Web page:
The annual report from Statistics Canada on police-reported crime in 2018 came out today and it shows an increase for the fourth consecutive year, but other crimes are, on the contrary, on the decline.
Police-reported crime is measured by both the crime rate and the crime severity index (CSI). The CSI tracks the severity of police-reported crime and takes into account how much crime is reported and its seriousness.
In 2018, these crimes increased by two percent, but this figure is still lower than the crime rate of 10 years ago.
Seven provinces and territories saw an increase in their crime rate (Prince Edward Island, Ontario, Manitoba, Nunavut, Northwest Territories, New Brunswick and Newfoundland and Labrador).
On the opposite, four (Yukon, Saskatchewan, Quebec and Nova Scotia) saw a decrease and two (Alberta and British Columbia) were stable in 2018.
To understand what drove this two percent increase in police-reported crime, we spoke to Rebecca Kong, Chief of Policing Services Program at Statistics Canada:
The increase in the number of reports was also linked to better options for reporting fraud online explains the agency.
As Kong said, in addition to fraud, sexual assault was one of the main drivers of this increase.
Police departments across Canada saw an increase in the number of reported sexual assaults. 2018 saw more than 28,700 police-reported sexual assaults, marking the fourth consecutive annual increase in the rate of sexual assault.
The vast majority of reported cases were classified as level one, meaning they didn’t involve a weapon or evidence of bodily harm.
It is good to know that these figures only take into account incidents that came to the attention of police, while many crimes go unreported.
“The number of sexual assaults reported by police is likely an underestimation of the true extent of sexual assault in Canada, as these types of offences often go unreported to police,” said the report.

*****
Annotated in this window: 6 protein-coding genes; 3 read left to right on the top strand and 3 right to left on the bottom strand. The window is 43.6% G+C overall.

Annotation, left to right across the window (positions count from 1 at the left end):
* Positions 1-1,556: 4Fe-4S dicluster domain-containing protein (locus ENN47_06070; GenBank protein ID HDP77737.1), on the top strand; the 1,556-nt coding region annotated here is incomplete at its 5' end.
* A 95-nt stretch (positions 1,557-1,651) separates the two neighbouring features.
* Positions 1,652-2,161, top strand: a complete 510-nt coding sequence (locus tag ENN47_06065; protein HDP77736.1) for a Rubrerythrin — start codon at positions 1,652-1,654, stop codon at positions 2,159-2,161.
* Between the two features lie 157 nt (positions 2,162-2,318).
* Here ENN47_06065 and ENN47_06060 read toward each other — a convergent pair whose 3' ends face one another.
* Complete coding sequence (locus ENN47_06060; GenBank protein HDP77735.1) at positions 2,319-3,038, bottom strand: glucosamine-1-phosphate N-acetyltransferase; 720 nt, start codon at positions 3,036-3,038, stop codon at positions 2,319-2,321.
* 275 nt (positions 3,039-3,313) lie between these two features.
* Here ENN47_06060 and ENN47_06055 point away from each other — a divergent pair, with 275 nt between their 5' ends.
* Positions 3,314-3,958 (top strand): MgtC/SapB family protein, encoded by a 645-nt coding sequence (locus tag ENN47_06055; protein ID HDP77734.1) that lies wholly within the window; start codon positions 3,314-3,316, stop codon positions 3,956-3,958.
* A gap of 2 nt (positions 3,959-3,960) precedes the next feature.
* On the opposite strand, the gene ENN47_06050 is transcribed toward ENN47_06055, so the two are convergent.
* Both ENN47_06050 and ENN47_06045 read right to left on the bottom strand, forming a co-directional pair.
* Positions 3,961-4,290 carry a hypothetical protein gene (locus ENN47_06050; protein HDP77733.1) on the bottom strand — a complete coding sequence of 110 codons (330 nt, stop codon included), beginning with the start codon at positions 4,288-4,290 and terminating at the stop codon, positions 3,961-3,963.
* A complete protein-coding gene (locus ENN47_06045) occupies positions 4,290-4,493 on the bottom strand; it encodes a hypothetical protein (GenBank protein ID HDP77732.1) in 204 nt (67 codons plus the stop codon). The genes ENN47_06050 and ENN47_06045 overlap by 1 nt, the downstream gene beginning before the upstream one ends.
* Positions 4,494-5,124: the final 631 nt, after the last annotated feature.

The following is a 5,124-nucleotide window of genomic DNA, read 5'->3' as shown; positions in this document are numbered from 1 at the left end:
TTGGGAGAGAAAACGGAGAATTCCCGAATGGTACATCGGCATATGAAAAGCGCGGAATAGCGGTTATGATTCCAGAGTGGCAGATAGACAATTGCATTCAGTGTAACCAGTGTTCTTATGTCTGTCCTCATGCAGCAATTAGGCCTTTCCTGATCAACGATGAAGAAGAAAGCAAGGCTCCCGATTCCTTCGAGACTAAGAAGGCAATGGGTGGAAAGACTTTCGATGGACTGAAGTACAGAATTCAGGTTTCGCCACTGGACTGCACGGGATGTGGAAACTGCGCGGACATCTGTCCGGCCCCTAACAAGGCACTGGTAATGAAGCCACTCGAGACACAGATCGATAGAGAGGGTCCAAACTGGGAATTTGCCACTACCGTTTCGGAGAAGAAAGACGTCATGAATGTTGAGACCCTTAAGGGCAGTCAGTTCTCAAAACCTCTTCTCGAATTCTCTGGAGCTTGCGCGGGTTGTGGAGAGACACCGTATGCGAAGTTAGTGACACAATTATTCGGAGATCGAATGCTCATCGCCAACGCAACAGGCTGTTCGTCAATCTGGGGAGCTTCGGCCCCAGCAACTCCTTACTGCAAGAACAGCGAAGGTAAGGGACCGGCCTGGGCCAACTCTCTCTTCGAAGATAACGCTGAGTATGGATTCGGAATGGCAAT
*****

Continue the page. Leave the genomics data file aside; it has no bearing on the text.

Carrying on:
“There were notable increases in police-reported sexual assaults in 2017 and 2018, corresponding in timing to the growing public discussion of issues around sexual violence.”
Homicide rate down
Unlike police-reported crimes, homicides in Canada have decreased by four percent, as Rebecca Kong explains:
If we look at homicides among Indigenous peoples, the rate was five times higher in 2018 than among non-Indigenous people.
Decrease in hate crimes
The report also shows a 13 per cent decrease in hate crimes at national level, from 2,073 incidents to 1,798.
However, it should be noted that in 2017, Canada had a particularly high rate so even if 2018 went down, it was still higher than what we saw since 2009.
Still at the national level, the number of hate crimes against the Muslim population fell by 50 percent after reaching a peak in 2017. In 2018, there were also fewer police-reported hate crimes targeting Black communities (down 12 percent) and fewer crimes targeting sexual orientation (down 15 percent).
The 2018 decrease can mostly be attributed to declines in Ontario explains the Agency.
If we look at the cities with the highest crime rates in the country, Lethbridge, Alberta, ranks first as Kong explains:
The full report can be viewed on Statistics Canada’s website